Skip to main content Accessibility help
Hostname: page-component-7ccbd9845f-hl5gf Total loading time: 0.65 Render date: 2023-01-29T02:38:46.852Z Has data issue: true Feature Flags: { "useRatesEcommerce": false } hasContentIssue true

The future of Earth's oceans: consequences of subduction initiation in the Atlantic and implications for supercontinent formation

Published online by Cambridge University Press:  03 October 2016

Instituto Dom Luiz, Universidade de Lisboa, Campo Grande, 1749-016 Lisboa, Portugal Departamento de Geologia, Universidade de Lisboa, Faculdade de Ciências, Campo Grande, 1749-016 Lisboa, Portugal School of Earth, Atmosphere & Environment, Monash University, Melbourne, VIC 3800, Australia
School of Earth, Atmosphere & Environment, Monash University, Melbourne, VIC 3800, Australia Faculty of Earth and Life Sciences, Vrije Universiteit Amsterdam, Amsterdam, Netherlands
Instituto Dom Luiz, Universidade de Lisboa, Campo Grande, 1749-016 Lisboa, Portugal Departamento de Geologia, Universidade de Lisboa, Faculdade de Ciências, Campo Grande, 1749-016 Lisboa, Portugal
Author for correspondence:;


Subduction initiation is a cornerstone in the edifice of plate tectonics. It marks the turning point of the Earth's Wilson cycles and ultimately the supercycles as well. In this paper, we explore the consequences of subduction zone invasion in the Atlantic Ocean, following recent discoveries at the SW Iberia margin. We discuss a buoyancy argument based on the premise that old oceanic lithosphere is unstable for supporting large basins, implying that it must be removed in subduction zones. As a consequence, we propose a new conceptual model in which both the Pacific and the Atlantic oceans close simultaneously, leading to the termination of the present Earth's supercycle and to the formation of a new supercontinent, which we name Aurica. Our new conceptual model also provides insights into supercontinent formation and destruction (supercycles) proposed for past geological times (e.g. Pangaea, Rodinia, Columbia, Kenorland).

Original Articles
Copyright © Cambridge University Press 2016 

Access options

Get access to the full version of this content by using one of the access options below. (Log in options will check for institutional or personal access. Content may require purchase if you do not have access.)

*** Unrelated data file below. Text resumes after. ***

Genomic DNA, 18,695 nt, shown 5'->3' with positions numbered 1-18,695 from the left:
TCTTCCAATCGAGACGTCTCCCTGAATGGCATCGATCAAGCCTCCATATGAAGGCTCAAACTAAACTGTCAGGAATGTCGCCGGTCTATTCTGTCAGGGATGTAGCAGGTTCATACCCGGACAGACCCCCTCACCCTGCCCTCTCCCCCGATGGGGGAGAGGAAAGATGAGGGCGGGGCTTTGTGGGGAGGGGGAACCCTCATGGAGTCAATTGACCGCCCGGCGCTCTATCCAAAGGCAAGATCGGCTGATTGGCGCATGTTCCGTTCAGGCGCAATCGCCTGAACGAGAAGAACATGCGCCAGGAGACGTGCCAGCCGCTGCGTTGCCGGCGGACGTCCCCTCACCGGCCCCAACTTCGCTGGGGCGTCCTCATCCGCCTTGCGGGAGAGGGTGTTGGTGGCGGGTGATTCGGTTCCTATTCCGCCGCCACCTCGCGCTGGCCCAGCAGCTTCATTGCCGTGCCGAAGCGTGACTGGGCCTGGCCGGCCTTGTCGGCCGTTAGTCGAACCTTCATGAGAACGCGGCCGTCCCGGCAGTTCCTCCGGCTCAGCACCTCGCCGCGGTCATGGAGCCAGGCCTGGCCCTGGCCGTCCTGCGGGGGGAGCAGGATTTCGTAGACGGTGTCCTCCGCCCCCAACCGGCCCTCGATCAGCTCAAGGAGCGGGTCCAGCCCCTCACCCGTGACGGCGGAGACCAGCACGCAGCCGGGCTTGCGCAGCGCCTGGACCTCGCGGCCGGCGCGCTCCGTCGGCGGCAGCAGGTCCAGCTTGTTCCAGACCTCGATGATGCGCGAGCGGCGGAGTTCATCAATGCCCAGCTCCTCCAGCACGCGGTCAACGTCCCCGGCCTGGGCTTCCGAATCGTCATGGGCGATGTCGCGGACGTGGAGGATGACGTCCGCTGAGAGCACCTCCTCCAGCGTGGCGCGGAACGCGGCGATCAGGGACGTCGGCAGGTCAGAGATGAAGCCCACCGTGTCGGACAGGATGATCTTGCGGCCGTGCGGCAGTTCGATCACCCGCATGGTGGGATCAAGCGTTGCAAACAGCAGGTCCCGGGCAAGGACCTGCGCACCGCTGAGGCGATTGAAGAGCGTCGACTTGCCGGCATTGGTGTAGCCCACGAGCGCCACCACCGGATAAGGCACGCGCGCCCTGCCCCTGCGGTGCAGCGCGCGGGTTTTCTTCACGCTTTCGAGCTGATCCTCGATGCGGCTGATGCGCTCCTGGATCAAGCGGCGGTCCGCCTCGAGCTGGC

Afonso, J. C., Ranalli, G. & Fernandez, M. 2007. Density structure and buoyancy of the oceanic lithosphere revisited. Geophysical Research Letters 34, L10302, doi: 10.1029/2007GL029515.CrossRefGoogle Scholar
Alvarez-Marron, J., Rubio, E. & Torne, M. 1997. Subduction-related structures in the North Iberian margin. Journal of Geophysical Research 102, 22497–511.CrossRefGoogle Scholar
Anderson, D. L. 1982. Hotspots, polar wander, Mesozoic convection and the geoid. Nature 297, 391–93.CrossRefGoogle Scholar
Baes, M., Govers, R. & Wortel, R. 2011. Switching between alternative responses of the lithosphere to continental collision. Geophysical Journal International 187, 1151–74.CrossRefGoogle Scholar
Barckhausen, U., Ranero, C. R., Cande, S. C., Engels, M. & Weinrebe, W. 2008. Birth of an intraoceanic spreading center. Geology 36, 767–70.CrossRefGoogle Scholar
Barker, P. F. 2001. Scotia Sea regional tectonic evolution: implications for mantle flow and palaeocirculation. Earth-Science Reviews 55, 139.CrossRefGoogle Scholar
Bradley, D. C. 2008. Passive margins through Earth history. Earth-Science Reviews 91, 126.CrossRefGoogle Scholar
Bradley, D. C. 2011. Secular trends in the geologic record and the supercontinent cycle. Earth and Planetary Science Letters 108, 1633.Google Scholar
Betts, P. G., Giles, D., Lister, G. & Frick, L. R. 2002. Evolution of the Australian lithosphere. Australian Journal of Earth Sciences 49, 661–95.CrossRefGoogle Scholar
Burov, E. & Cloetingh, S. 2010. Plume-like upper mantle instabilities drive subduction initiation. Geophysical Research Letters 37, L03309, doi: 10.1029/2009GL041535.CrossRefGoogle Scholar
Cloetingh, S., Wortel, R. & Vlaar, N. J. 1989. On the initiation of subduction zones. Pure and Applied Geophysics 129, 725.CrossRefGoogle Scholar
Cloos, M. 1993. Lithospheric buoyancy and collisional orogenesis: subduction of oceanic plateaus, continental margins, island arcs, spreading ridges, and seamounts. Geological Society of America Bulletin 105, 715–37.2.3.CO;2>CrossRefGoogle Scholar
Coira, B., Davidson, J., Mpodozis, C. & Ramos, V. 1982. Tectonic and magmatic evolution of the Andes of northern Argentina and Chile. Earth-Science Reviews 18, 303–32.CrossRefGoogle Scholar
Collins, W. J. 2003. Slab pull, mantle convection, and Pangaean assembly and dispersal. Earth and Planetary Science Letters 205, 225–23.CrossRefGoogle Scholar
Coltice, N., Bertrand, H., Rey, P., Jourdan, F., Phillips, B. R. & Ricard, Y. 2009. Global warming of the mantle beneath continents back to the Archaean. Gondwana Research 15, 254–66.CrossRefGoogle Scholar
Coltice, N., Rolf, T., Tackley, P. J. & Labrosse, S. 2012. Dynamic causes of the relation between area and age of the ocean floor. Science 336, 335–8.CrossRefGoogle ScholarPubMed
Conrad, C. P. & Lithgow-Bertelloni, C. 2002. How mantle slabs drive plate tectonics. Science 298, 207–9.CrossRefGoogle ScholarPubMed
Conrad, C. P., Steinberger, B. & Torsvik, T. H. 2013. Stability of active mantle upwelling revealed by net characteristics of plate tectonics. Nature 498, 479–82.CrossRefGoogle ScholarPubMed
Crosby, A. G., McKenzie, D. & Sclater, J. G. 2006. The relationship between depth, age and gravity in the oceans. Geophysical Journal International 166, 443573.CrossRefGoogle Scholar
Cunha, T., Watts, A. B., Pinheiro, L. M. & Myklebust, R. 2010. Seismic and gravity anomaly evidence of large-scale compressional deformation off SW Portugal. Earth and Planetary Science Letters 293, 171–9.CrossRefGoogle Scholar
Dalziel, I. W. D., Lawver, L. A., Norton, I. A. & Gahagan, L. M. 2013. The Scotia Arc: genesis, evolution, global significance. Annual Reviews of Earth and Planetary Sciences 41, 767–93.CrossRefGoogle Scholar
Davies, G. F. & Richards, M. A. 1992. Mantle convection. Journal of Geology 100, 151206.CrossRefGoogle Scholar